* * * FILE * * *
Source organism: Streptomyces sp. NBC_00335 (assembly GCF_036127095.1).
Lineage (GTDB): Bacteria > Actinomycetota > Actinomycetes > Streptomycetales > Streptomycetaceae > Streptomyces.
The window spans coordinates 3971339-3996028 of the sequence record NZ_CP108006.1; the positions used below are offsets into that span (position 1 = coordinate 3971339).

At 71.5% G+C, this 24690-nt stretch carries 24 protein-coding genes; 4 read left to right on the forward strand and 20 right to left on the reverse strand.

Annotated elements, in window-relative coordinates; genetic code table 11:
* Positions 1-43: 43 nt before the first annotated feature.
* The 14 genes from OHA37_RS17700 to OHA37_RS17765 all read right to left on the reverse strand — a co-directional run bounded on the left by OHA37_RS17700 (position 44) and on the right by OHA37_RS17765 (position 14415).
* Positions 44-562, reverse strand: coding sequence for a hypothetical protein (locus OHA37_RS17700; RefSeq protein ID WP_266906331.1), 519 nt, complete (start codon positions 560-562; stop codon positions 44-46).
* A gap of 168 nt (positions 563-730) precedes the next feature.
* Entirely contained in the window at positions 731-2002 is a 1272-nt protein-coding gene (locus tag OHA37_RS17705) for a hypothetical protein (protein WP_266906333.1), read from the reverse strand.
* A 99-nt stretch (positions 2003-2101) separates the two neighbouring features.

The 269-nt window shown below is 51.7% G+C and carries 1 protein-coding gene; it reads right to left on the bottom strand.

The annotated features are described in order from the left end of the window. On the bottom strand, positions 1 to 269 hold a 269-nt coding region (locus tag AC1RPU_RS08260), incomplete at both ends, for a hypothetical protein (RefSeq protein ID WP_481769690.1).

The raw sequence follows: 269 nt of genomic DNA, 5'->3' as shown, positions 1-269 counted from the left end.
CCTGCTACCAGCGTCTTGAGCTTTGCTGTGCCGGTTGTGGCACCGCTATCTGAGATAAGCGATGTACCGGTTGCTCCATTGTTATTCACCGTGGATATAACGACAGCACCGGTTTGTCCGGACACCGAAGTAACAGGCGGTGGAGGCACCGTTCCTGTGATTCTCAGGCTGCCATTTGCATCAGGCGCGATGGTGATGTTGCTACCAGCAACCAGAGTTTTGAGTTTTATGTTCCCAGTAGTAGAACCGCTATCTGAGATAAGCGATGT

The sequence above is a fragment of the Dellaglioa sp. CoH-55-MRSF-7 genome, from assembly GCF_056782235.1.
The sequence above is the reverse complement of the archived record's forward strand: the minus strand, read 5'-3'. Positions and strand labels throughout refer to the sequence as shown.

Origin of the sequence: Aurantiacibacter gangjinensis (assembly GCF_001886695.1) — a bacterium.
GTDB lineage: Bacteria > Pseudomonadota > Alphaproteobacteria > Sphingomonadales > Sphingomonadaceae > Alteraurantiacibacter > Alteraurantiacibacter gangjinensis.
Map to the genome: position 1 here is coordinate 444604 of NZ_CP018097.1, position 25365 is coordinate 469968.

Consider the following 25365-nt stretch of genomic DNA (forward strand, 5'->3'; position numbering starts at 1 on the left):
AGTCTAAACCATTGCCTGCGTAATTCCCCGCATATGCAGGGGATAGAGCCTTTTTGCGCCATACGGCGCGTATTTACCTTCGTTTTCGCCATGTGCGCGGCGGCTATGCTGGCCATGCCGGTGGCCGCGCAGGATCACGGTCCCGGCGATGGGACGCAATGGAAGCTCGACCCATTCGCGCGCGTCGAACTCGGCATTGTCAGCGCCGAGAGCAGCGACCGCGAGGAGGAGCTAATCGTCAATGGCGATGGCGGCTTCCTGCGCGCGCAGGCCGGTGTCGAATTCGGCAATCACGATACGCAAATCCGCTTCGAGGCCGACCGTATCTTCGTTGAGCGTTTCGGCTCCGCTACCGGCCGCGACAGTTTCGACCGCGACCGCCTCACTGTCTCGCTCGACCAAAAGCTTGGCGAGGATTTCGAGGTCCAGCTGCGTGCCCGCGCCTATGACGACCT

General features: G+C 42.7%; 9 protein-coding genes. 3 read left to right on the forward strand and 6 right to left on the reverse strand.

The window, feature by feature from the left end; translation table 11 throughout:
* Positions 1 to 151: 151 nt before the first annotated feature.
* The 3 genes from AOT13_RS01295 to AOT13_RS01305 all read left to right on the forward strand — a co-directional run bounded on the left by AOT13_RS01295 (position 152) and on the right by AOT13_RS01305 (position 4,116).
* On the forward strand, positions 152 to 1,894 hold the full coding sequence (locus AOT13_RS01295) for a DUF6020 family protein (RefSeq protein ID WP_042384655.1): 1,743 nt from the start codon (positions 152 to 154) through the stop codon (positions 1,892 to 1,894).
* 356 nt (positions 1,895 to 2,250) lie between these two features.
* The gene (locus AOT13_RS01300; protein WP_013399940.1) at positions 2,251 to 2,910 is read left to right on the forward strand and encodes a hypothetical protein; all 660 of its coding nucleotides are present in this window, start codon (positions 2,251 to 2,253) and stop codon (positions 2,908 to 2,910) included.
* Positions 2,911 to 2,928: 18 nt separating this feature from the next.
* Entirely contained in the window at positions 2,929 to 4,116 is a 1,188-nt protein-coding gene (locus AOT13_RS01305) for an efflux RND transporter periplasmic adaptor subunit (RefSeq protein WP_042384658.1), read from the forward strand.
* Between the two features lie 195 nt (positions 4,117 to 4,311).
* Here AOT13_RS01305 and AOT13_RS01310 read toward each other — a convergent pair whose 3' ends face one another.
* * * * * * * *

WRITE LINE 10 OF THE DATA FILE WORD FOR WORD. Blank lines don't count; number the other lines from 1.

* Entirely contained in the window at positions 731-2002 is a 1272-nt protein-coding gene (locus tag OHA37_RS17705) for a hypothetical protein (protein WP_266906333.1), read from the reverse strand.